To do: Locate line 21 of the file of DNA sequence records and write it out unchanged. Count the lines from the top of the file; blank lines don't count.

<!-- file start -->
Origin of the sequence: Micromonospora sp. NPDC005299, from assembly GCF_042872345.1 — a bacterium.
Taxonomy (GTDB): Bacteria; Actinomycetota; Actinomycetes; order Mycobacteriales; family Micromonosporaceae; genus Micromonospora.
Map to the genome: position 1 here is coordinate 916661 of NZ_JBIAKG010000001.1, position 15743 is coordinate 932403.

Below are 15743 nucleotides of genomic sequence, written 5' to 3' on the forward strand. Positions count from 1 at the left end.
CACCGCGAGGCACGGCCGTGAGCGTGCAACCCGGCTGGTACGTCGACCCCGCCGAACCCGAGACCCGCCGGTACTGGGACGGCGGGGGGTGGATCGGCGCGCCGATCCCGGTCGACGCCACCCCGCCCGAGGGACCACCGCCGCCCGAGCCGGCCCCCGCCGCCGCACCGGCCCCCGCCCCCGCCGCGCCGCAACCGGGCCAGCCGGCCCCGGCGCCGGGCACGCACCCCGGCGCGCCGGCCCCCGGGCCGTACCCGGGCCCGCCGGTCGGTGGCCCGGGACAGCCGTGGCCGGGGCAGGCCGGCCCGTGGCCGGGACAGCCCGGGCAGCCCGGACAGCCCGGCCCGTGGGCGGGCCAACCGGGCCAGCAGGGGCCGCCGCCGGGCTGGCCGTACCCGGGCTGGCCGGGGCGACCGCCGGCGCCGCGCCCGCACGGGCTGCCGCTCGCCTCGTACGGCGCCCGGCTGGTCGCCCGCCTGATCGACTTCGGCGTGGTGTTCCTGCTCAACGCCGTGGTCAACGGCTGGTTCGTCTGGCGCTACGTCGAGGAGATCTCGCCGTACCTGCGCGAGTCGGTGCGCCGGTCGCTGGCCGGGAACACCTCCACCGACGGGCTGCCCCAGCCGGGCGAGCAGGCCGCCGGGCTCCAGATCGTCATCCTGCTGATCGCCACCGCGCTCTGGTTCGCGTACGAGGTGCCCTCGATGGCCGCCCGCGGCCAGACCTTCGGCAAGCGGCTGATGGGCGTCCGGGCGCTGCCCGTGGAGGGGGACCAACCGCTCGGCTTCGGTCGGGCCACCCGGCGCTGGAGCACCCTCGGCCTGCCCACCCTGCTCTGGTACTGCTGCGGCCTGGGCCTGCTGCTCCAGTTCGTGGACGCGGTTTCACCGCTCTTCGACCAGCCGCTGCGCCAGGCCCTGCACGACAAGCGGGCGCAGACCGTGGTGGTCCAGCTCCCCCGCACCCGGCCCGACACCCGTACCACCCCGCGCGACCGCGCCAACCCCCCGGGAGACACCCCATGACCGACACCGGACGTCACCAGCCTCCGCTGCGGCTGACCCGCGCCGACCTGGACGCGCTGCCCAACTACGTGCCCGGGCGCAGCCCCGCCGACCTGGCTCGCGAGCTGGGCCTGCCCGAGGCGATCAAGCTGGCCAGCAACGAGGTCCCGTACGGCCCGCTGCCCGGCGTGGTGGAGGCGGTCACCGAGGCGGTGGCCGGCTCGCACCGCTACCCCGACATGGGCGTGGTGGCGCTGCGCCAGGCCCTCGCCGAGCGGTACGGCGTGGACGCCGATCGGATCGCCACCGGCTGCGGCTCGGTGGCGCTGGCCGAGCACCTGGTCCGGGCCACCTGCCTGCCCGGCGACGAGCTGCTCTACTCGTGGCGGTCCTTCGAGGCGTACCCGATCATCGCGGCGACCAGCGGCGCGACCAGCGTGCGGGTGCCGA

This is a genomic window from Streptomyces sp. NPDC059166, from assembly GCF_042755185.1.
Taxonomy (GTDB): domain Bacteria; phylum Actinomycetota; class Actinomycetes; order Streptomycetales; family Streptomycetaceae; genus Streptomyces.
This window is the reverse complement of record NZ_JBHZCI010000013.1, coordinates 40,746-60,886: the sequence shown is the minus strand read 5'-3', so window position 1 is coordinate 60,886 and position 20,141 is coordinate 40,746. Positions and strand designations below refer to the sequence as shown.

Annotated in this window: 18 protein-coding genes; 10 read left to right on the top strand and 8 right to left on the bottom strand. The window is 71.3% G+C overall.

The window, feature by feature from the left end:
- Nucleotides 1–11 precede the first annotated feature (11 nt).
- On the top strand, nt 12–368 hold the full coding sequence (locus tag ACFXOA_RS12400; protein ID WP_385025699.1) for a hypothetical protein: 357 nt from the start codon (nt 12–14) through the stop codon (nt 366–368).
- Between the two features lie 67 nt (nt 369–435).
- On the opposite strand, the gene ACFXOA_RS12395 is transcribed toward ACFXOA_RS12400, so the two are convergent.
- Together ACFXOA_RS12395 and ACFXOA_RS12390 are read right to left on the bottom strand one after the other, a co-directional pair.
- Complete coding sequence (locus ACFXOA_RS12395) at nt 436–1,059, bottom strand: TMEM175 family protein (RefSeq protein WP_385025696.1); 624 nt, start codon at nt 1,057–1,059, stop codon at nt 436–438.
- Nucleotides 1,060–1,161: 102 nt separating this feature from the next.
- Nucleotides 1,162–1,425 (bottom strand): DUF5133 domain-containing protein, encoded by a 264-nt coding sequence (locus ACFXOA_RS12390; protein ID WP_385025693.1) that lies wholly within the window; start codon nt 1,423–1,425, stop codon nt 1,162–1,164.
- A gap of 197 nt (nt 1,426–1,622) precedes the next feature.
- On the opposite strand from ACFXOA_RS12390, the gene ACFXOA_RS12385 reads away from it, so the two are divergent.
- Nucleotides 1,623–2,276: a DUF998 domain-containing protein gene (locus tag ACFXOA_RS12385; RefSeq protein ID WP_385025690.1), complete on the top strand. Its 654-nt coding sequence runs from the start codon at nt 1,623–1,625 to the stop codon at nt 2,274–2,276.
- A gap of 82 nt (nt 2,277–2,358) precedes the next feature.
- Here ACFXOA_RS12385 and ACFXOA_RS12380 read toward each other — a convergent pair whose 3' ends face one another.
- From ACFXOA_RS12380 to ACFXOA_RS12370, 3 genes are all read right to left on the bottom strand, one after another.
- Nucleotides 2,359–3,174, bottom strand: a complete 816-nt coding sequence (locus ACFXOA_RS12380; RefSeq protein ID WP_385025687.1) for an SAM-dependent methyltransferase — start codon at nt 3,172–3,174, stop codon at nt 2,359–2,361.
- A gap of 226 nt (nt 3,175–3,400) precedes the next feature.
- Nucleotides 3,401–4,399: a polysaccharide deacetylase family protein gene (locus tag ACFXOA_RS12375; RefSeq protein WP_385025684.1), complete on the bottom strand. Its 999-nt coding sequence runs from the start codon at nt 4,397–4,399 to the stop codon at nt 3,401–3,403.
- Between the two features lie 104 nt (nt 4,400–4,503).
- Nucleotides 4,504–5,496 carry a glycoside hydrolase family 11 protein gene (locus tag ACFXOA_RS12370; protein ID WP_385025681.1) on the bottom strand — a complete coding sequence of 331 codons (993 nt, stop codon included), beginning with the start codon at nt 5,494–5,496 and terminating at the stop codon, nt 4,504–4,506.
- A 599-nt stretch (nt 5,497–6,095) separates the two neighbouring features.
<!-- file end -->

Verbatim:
- Nucleotides 1,623–2,276: a DUF998 domain-containing protein gene (locus tag ACFXOA_RS12385; RefSeq protein ID WP_385025690.1), complete on the top strand. Its 654-nt coding sequence runs from the start codon at nt 1,623–1,625 to the stop codon at nt 2,274–2,276.